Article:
Dreaming Garden Beds

Covering the glasshouse salads with a cosy blanket of horticultural fleece last week, gave a real sense of putting the garden to bed for the midwinter. The same fleece draped over the containers and trollies of chillies and figs, however,  lends the warehouse a Dickensian feel, though more Great Expectations than Christmas Carol: shrouded in white web, they are ghost plants in purgatory, waiting to see whether Jack Frost pushes through the walls this year.

Our vegeboxes today carry the real gifts of our potatoes, chilli garlands and salad bags to our members. “This is as bad as it gets”, I told Mary, our new grower, as we picked and packed chilled salad with frozen fingers last week. Possibly it isn’t: but still, I am grateful we won’t be doing it in January. Harvesting will cease; there will be an inward focus; and I’ll be away for a while, the earthing of Christmas and New Year with kith and kin followed by roamings in Andalucia, in search of almond blossom, lost settlements of inspiration, perhaps a promising chilli cultivar.

The Hawkwood midwinter celebration on Tuesday was a merry occasion, with almost sixty of the volunteer team in attendance. Alongside great food, song, speeches and forest escapades, was “The Ghost of Hawkwood Future”, a guided unveiling of the 2012 planting plans. After three years, it’s good to be at a point where we’ve sort of worked out what works out. So next year we look forward to tweaks rather than wholesale changes. There will be a couple of trial tomato cultivars alongside the firm favourites; squash again, some with a twist;  potatoes “Arran Victory” make a triumphant return; and we hope to be awash with salad leaves.

So much to look forward to: new faces; mainly old friends. Happy New Year.

 

Advertisements

The Pondering Season

I have a tea tray at home, illustrated with all manner of garden paraphernalia, bearing the legend “A Gardener’s Work Is Never At An End”, repeated around the lip. Some have taken tea with me and flinched at this idea. But unlike “a woman’s work is never done”, that phrase that sums up the endless drudgery of the undervalued housewife, I think  positive interpretations can be made.

For one, the tray depicts a room where gardening tools are displayed resplendent on walls, gardening books adorn the shelves, and the tables are brimming with flowers and vegetables. The message is that gardening isn’t work which you drag yourself out to, and come home to recover from:  it is something you bring back, to decorate, restore and feed the home and mind environment. Secondly, unlike so much contemporary work and thinking, gardening is essentially cyclical, rather than linear. The gardening day, week, season, year, life, contains cycles within cycles. Under every moon there is something needing sowing or planting, but the where and the when is constantly changing.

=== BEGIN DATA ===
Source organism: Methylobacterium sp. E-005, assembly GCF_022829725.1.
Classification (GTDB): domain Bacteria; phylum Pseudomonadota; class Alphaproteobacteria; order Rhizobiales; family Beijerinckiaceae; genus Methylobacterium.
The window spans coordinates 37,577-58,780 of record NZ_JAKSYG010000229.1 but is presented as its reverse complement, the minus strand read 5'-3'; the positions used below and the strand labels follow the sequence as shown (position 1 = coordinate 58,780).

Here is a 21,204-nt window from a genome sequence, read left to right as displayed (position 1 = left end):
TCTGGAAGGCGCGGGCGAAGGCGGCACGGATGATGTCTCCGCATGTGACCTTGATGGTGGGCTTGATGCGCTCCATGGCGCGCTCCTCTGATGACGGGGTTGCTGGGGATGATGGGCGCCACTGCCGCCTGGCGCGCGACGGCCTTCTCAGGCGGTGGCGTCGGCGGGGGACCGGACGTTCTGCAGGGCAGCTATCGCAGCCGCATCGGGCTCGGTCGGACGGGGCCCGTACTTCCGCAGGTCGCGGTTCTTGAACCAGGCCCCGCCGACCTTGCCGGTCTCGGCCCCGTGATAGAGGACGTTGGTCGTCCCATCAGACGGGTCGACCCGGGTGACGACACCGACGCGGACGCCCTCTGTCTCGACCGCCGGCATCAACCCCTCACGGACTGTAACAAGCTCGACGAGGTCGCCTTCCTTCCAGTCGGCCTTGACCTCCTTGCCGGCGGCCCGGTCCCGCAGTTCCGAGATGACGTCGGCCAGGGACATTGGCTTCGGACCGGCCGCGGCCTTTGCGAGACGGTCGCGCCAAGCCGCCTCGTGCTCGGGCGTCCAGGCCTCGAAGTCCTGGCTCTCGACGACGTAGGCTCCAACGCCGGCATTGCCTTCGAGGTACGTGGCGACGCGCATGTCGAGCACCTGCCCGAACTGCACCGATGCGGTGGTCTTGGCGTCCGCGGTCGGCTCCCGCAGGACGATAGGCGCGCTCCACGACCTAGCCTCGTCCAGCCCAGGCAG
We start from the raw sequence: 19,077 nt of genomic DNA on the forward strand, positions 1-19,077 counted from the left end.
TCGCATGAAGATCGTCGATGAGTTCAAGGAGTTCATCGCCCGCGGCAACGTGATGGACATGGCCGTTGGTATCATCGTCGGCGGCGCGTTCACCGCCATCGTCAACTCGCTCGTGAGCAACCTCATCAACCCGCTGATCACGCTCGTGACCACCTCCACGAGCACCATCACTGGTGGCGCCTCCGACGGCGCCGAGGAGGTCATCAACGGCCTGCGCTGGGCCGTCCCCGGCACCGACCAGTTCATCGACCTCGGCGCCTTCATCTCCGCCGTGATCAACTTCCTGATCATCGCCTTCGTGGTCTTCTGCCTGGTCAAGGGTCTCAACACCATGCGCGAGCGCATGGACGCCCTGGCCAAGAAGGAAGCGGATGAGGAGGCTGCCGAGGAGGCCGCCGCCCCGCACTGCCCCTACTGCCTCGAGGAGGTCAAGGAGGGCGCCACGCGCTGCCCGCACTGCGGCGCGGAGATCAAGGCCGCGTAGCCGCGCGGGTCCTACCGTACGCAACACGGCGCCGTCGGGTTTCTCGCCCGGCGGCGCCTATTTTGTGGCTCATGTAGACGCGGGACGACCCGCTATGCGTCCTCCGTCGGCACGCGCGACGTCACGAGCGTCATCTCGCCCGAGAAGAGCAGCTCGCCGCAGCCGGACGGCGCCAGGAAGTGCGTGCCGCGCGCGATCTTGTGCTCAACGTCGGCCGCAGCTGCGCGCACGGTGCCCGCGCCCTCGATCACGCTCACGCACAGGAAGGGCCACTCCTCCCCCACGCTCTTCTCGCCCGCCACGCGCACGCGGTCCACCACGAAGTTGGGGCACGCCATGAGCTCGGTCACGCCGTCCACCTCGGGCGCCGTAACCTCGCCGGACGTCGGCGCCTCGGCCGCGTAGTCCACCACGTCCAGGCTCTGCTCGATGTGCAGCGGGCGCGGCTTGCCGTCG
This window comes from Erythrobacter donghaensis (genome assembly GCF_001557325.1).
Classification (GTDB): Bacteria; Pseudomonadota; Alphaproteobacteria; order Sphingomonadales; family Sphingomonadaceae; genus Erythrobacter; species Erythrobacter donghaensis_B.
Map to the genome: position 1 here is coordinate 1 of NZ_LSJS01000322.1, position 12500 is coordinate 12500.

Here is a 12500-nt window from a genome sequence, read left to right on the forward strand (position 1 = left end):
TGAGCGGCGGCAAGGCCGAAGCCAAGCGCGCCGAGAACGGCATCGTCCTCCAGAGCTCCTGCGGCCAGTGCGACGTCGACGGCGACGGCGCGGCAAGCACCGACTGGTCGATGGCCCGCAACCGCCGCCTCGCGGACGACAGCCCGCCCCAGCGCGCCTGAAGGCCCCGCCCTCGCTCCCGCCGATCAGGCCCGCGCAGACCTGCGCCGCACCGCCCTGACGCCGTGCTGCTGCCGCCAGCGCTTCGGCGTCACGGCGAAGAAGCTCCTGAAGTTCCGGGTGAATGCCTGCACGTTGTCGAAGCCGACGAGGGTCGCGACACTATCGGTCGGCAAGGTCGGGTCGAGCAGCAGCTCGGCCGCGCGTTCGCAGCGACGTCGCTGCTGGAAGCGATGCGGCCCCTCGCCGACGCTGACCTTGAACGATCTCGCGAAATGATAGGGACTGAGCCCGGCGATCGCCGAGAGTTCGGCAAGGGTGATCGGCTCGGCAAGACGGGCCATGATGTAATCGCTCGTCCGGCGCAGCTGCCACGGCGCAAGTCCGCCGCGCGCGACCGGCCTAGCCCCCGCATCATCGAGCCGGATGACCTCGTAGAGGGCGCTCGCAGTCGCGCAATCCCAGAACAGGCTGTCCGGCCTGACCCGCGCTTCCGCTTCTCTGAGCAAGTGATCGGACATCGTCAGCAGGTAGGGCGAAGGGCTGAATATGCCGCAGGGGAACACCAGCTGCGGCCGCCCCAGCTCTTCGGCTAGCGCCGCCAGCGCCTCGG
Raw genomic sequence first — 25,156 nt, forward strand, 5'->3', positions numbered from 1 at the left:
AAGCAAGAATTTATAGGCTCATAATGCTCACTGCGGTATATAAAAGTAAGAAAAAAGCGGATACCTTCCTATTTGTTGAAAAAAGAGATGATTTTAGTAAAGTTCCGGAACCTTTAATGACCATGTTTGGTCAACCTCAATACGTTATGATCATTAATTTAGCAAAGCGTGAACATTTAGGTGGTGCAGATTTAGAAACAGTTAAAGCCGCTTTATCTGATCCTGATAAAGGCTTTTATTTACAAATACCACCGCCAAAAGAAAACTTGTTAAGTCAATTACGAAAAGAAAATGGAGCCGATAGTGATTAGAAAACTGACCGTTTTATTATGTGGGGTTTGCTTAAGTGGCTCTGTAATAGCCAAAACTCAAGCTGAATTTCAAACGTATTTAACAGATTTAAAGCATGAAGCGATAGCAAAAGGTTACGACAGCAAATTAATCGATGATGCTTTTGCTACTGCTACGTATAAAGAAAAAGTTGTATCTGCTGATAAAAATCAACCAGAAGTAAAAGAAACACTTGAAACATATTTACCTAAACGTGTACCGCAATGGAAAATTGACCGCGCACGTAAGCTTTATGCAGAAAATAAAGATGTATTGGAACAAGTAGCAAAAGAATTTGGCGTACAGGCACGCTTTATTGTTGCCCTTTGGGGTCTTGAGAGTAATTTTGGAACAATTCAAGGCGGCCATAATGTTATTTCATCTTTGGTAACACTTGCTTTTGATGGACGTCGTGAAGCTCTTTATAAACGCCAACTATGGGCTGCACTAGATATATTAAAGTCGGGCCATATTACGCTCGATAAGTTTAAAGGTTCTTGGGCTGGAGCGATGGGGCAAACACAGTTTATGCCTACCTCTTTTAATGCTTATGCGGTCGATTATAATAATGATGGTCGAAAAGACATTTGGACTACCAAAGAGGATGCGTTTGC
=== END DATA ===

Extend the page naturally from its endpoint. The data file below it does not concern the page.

This is the time of year when I come closest to feeling that the work is done. Last week I congratulated Elith and Gertraud on completing the last planting of the year – the second spring garlic bed under glass. Yet, in my mind’s eye, the spring garlic has greened and gone to climbing beans: that morning I had unveiled/ dished out the draft  planting plans, after a six week process of review, consultation and pondering, alone and with co-op members and our catering partners.

Pondering is a vital part of the gardener’ work. Often it is performed “on the job”, though the importance of giving dedicated time to high intensity pondering should never be underestimated. And we are coming up to  slap bang in the middle of  the pondering season.

As the verb suggests, liquids can be well employed as pondering aids, notably seasonal fermentations of plant extracts. But they are not the only tools of the job. The gorgeous low light in the pondering season is highly conducive to inner reflection, as are the long nights, the humming fires.

I don’t want to waste them: with the planting plans done, the seed catalogues will be mulled like wine, and Resolutions made to change the substrate recipe, tweak  the apprenticeship  programme.  We will meet up in warmth to chew dreams and schemes for alternative local food systems, and relish the scarce bright hours in which we can get our ponderings out in the open, spade or secateurs in hand, never at an end.